Does rethrowing an exception in C# still reset the stack trace?

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It's been a few years since I've done any solid C# work, having focused heavily on Erlang at my last place of employment, but I still enjoy using it for side projects... and my current job has me digging back into it. 🎉

All languages have gotchas, and C# is no different. A subtle one is the difference between catch (Exception) throw; and catch (Exception ex) throw ex;. On the surface, it seems like they'll do the same thing; in reality, the difference is really important if you care to know why your app is really crashing.

Check out the following code. Can you tell what the difference will be, if any, between the two Console statements?

using System;
					
public class Program
{
	public static void Main()
	{
		Console.WriteLine("If we do a simple throw, the stacktrace should show the nitty-gritty details:\n");

		try
		{
			new PreserveStack().Do();
		}
		catch (Exception ex)
		{
			Console.WriteLine(ex.StackTrace);
		}
		
		Console.WriteLine("\nIf we do an also-simple throw ex, the stacktrace is reset:\n");

		try
		{
			new ResetStack().Do();
		}
		catch (Exception ex)
		{
			Console.WriteLine(ex.StackTrace);
		}
	}
}

public class PreserveStack
{
	public string Do()
	{
		try
		{
			return new ImportantClass().DoSomething();
		}
		catch (Exception)
		{
			throw;
		}
	}
}

public class ResetStack
{
	public string Do()
	{
		try
		{
			return new ImportantClass().DoSomething();
		}
		catch (Exception ex)
		{
			throw ex;
		}
	}
}

public class ImportantClass
{
	public string DoSomething()
	{
		return new LessImportantButJustAsSpecial().DoSomething();
	}
}

public class LessImportantButJustAsSpecial
{
	public string DoSomething()
	{
		return new NowWereInTheWeeds().DoSomething();
	}
}

public class NowWereInTheWeeds
{
	public string DoSomething()
	{
		throw new ArgumentException("What does I did?? There are so many weeds down here!");
	}
}

The PreserveStack.Do function does a throw,which includes a stack trace all the way down to the NowWereInTheWeeds class that threw the exception, allowing a developer to quickly get to the root of the problem.

The ResetStack.Do function does a throw ex. The difference? The stack trace is reset, dropping everything further down the line, hiding the true origin of the exception. Minor difference in code, major difference in the end result!

If we do a simple throw, the stacktrace should show the nitty-gritty details:

   at NowWereInTheWeeds.DoSomething() in d:\Windows\Temp\5cydernb.0.cs:line 81
   at LessImportantButJustAsSpecial.DoSomething() in d:\Windows\Temp\5cydernb.0.cs:line 73
   at ImportantClass.DoSomething() in d:\Windows\Temp\5cydernb.0.cs:line 65
   at PreserveStack.Do() in d:\Windows\Temp\5cydernb.0.cs:line 41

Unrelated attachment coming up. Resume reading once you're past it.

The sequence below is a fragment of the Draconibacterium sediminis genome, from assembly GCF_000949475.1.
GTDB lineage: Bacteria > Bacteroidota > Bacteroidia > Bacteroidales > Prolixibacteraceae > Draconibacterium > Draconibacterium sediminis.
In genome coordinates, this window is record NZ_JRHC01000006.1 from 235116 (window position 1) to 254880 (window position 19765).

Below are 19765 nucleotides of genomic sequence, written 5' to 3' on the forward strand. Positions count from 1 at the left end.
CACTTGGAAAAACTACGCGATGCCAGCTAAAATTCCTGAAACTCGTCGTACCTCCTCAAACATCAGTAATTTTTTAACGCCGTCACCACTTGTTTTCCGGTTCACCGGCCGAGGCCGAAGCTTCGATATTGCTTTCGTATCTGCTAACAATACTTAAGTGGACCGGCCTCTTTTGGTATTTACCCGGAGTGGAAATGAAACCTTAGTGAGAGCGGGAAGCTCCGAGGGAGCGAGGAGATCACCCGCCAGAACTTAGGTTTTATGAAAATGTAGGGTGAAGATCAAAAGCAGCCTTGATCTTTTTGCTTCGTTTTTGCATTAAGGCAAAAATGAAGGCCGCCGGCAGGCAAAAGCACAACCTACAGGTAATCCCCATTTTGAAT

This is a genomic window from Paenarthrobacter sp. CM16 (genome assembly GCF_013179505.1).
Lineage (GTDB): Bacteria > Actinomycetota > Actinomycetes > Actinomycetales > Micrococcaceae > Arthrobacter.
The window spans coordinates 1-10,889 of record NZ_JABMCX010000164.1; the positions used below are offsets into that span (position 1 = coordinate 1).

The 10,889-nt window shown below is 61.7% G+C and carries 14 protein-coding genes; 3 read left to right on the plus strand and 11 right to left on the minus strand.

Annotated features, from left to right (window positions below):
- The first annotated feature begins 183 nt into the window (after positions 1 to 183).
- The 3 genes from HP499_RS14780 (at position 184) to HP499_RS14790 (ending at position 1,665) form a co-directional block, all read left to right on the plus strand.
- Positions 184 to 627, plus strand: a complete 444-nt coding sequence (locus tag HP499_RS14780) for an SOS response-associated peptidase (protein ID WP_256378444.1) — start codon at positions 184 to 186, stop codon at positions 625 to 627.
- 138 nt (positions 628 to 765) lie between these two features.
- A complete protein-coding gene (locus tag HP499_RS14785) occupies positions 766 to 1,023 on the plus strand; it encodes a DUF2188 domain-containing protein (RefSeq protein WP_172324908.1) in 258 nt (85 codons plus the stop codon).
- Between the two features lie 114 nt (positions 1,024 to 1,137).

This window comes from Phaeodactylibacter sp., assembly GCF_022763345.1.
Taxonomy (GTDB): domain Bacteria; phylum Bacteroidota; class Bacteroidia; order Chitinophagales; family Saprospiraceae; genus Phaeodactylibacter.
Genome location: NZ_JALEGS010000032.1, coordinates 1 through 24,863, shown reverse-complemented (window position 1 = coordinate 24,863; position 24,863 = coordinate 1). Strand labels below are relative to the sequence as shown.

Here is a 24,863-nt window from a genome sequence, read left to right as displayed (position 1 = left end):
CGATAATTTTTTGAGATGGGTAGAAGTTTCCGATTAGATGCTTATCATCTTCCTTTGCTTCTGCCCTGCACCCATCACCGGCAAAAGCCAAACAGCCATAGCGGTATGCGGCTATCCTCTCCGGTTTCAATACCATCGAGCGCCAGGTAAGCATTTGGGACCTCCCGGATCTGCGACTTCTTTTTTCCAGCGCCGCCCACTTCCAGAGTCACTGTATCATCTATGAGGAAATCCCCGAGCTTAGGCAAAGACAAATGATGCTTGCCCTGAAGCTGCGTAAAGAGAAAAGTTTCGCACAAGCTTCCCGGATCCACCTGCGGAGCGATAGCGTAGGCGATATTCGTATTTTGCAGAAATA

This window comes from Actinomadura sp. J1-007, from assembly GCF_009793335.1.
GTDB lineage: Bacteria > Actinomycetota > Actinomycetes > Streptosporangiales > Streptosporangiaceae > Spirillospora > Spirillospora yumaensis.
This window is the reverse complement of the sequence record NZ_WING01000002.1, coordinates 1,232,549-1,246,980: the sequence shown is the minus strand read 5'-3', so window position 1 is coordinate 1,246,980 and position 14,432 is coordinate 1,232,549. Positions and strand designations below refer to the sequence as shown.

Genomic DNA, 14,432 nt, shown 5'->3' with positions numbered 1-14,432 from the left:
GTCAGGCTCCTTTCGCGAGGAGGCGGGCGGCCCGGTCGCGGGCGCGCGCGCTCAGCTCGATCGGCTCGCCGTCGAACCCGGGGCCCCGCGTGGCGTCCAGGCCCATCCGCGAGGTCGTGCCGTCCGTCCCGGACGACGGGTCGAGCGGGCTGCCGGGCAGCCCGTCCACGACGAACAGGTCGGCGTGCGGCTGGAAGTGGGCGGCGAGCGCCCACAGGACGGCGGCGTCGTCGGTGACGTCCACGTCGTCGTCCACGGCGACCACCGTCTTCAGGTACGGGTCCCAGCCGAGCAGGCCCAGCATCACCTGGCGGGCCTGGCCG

at Program.Main() in d:\Windows\Temp\5cydernb.0.cs:line 11

If we do an also-simple throw ex, the stacktrace is reset:

   at ResetStack.Do() in d:\Windows\Temp\5cydernb.0.cs:line 56
   at Program.Main() in d:\Windows\Temp\5cydernb.0.cs:line 22

I ran this against .NET Core 3.1 and .NET 4.7.2 to see if it's still an issue after all these years, and it is... but that's no surprise. Microsoft takes great pains to maintain backwards compatibility, whether in the .NET Framework or in Windows. Since any number of devs might have intentionally used a thing, even if it appears to be subpar, only very seldom do they make a breaking change.

If you want to try it out yourself, fiddle with it here.

But.. why??

So, this begs the question.. since the throw ex resets the stacktrace, when would that behavior be desirable? The only thing I can come up with is obfuscation of some sort. If you had a library of code, and someone else wrote an app that consumed it, maybe you'd want to bury the true source of the exception (after logging it, hopefully?) from the calling app.

public class ResetStack
{
	public string Do()
	{
		try
		{
			return new ImportantClass().DoSomething();
		}
		catch (Exception ex)
		{
			// log the original exception and stack trace
			
			throw ex; // reset the stack trace
		}
	}
}

But that seems useless anyway. If they had the compiled code, they could decompile it to debug it. If they're hitting an API, you probably want to return a useful error instead of a raw exception in any case.

The official docs failed me here. The legacy docs simply warn against it:

[P]refer using an empty throw when catching and re-throwing an exception. This is the best way to preserve the exception call stack. The following code example demonstrates catching an exception and incorrectly specifying it when re-throwing the exception. This causes the stack trace to point to the re-throw as the error location....

While newer docs include it as an option, with the resulting behavior called out, but no opinion on whether or not it might be a bad thing. (I think it generally is.)

You can also use the throw e syntax in a catch block to instantiate a new exception that you pass on to the caller. In this case, the stack trace of the original exception, which is available from the StackTrace property, is not preserved.

Author

Grant Winney

I write when I've got something to share - a personal project, a solution to a difficult problem, or just an idea. We learn by doing and sharing. We've all got something to contribute.


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